Medical Affairs Patient-Centricity and Proving Value

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Medical Affairs Patient-Centricity and Proving Value: A Comprehensive Analysis of Cutting Edge Information’s Medical Affairs Research 

To help bring medical affairs teams to the next level, this research explores how different medical affairs subfunctions and groups currently measure value and how they can evolve or shift to become even more valuable and patient-centric. This study combines targeted and broad data collection to help readers examine both overarching and subfunctions-specific medical affairs trends. 

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Report Details 

 

Medical Affairs Patient-Centricity and Proving Value: A Comprehensive Analysis of Cutting Edge Information’s Medical Affairs Research

  • Publication Date: November 2017
  • Pages: 81
  • Chapters: 1
  • Metrics: 500+ Charts/Graphics: 70+

Cutting Edge Information analysts classify surveyed teams based on two primary criteria:

  • team region
  • Company size

Top Reasons to Read This Medical Affairs Patient-Centricity an Proving Value Report 

 

Elevate medical affairs to the next level: discover new ways to boost medical affairs patient-centricity and better demonstrate team value. Medical affairs groups expand their reach beyond thought leaders to payers, patients and other internal functions, such as clinical development. A well-rounded medical affairs team offers value, assistance and insights to these different groups. This report highlights timelines, processes and direct feedback from executives that delve into medical affairs teams’ shifting role as an integral part of an organization.

Drive home value using best practices and innovative KPIs. Intangible metrics are very difficult to measure, but teams that can report how their efforts impact stakeholders will drive home value to the larger organization. The report examines best practices and a range of metrics and strategies that teams can use to better measure their value.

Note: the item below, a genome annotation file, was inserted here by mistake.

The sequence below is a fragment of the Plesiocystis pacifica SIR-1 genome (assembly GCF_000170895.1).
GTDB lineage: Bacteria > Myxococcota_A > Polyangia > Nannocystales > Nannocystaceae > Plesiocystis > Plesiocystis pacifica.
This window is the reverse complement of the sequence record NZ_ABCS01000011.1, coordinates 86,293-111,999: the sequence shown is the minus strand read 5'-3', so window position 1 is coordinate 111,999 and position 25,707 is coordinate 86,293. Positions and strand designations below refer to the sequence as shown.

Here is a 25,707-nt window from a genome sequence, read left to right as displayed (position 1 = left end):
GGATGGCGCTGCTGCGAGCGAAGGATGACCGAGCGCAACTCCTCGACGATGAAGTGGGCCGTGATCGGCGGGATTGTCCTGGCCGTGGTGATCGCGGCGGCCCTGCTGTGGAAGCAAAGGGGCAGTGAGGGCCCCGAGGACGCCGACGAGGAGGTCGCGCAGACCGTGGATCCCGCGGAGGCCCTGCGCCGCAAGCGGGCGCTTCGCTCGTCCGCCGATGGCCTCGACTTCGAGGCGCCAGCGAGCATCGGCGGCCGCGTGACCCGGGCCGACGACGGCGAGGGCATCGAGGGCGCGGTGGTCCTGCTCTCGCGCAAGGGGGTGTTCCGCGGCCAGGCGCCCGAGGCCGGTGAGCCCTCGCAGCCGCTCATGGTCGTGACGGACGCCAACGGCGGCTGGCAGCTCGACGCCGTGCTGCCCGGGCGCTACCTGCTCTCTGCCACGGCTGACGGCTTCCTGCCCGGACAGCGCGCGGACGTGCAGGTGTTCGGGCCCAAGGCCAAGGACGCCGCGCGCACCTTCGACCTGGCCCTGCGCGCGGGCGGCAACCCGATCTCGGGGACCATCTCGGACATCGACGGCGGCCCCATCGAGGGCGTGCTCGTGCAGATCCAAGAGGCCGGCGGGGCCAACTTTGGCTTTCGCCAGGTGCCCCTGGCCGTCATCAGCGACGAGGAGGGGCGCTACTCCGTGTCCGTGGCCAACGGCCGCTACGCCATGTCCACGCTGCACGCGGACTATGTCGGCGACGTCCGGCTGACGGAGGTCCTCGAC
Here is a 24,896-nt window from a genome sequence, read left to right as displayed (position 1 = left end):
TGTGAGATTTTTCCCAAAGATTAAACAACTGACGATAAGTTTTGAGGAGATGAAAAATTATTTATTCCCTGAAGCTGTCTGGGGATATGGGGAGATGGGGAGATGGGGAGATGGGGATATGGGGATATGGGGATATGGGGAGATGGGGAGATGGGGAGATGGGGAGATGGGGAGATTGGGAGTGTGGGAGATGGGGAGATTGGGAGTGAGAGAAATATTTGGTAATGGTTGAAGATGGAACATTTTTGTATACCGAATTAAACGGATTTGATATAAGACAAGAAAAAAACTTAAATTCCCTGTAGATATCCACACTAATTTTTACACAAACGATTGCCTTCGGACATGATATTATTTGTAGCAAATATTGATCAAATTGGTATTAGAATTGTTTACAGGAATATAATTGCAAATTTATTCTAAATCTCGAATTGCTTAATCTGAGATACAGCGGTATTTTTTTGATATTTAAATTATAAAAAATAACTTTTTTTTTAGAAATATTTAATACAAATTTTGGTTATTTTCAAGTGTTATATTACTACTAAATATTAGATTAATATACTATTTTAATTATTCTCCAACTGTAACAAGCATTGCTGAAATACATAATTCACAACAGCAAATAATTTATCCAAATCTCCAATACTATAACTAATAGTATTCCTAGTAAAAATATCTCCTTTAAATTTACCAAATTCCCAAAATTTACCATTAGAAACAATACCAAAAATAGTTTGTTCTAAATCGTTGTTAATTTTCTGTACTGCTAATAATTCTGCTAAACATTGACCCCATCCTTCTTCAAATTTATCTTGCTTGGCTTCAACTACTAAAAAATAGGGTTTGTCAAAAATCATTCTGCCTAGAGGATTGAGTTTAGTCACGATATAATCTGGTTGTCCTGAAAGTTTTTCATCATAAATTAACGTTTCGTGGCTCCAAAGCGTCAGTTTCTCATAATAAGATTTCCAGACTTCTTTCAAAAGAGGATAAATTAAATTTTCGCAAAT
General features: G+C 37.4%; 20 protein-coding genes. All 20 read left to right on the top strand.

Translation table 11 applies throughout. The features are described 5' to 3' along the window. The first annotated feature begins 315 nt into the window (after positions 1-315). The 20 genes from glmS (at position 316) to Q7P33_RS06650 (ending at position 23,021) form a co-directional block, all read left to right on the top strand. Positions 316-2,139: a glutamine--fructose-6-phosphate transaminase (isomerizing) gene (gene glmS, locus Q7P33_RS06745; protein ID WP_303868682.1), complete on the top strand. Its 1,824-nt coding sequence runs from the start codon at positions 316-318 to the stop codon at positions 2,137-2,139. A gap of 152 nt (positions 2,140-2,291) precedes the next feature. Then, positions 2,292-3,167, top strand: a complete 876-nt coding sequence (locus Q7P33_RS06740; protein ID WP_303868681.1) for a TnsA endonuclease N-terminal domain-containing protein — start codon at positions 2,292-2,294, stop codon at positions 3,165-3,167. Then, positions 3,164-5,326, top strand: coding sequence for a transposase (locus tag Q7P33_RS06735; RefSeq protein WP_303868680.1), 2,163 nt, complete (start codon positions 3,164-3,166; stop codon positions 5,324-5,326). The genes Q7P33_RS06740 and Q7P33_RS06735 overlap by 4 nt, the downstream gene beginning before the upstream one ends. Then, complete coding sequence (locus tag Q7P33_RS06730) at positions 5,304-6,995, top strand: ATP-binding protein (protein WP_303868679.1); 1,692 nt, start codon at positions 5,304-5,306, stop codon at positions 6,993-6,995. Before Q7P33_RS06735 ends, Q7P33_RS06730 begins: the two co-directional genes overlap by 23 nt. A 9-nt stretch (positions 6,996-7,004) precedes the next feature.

Increase patient-centricity for each subfunction. Medical affairs patient-centricity is an important aspect of the evolving role of medical affairs teams. This report showcases popular — and proven — ways for different subfunctions to increase medical affairs patient-centricity during prelaunch, launch and post-launch stages. These insights identify industry trends and innovations for medical affairs patient-centricity and proving value that teams can implement within their teams.

Patient-Centric Medical Communications Activities 

The most popular way to increase patient-centricity among medical communications groups during prelaunch and launch stages is to gather patient insights.  Once the product reaches market, the most common method shifts to patient education and patient support call centers (Figure 42).  Figures 43 through 50 show select surveyed teams’ responses for how their medical communications teams can better embrace patient-centricity.  

  • Prelaunch: Prelaunch patient-centric activities focus largely on gathering patient insights and incorporating patient perspectives into publications.  These activities lay the groundwork for future medical communications activities. 
  • Launch: Gathering patient insights remains the most common patient-centric activity during the launch window.  There is a four-way tie for the second-most popular activity as incorporating the patient voice into publications decreases and gathering HCP insights, patient education and patient-support call centers increase.  This shift is natural given that publications activities occur largely prelaunch while patient communications have fewer compliance hurdles — and a larger patient audience — when the product launches. 
  • Post-Launch: After the product has been on market for about a year, patient support call centers and patient education become even more critical patient-centric activities.  This time period is also key for reevaluating standard response documents (SRDs) based on patients’ insights and needs.  Similarly, since post-launch is prime time for medical education, another common endeavor is to incorporate patient perspectives into CME programs. 

Examples of Companies that Have Participated in This Study: 

ph224-participation-list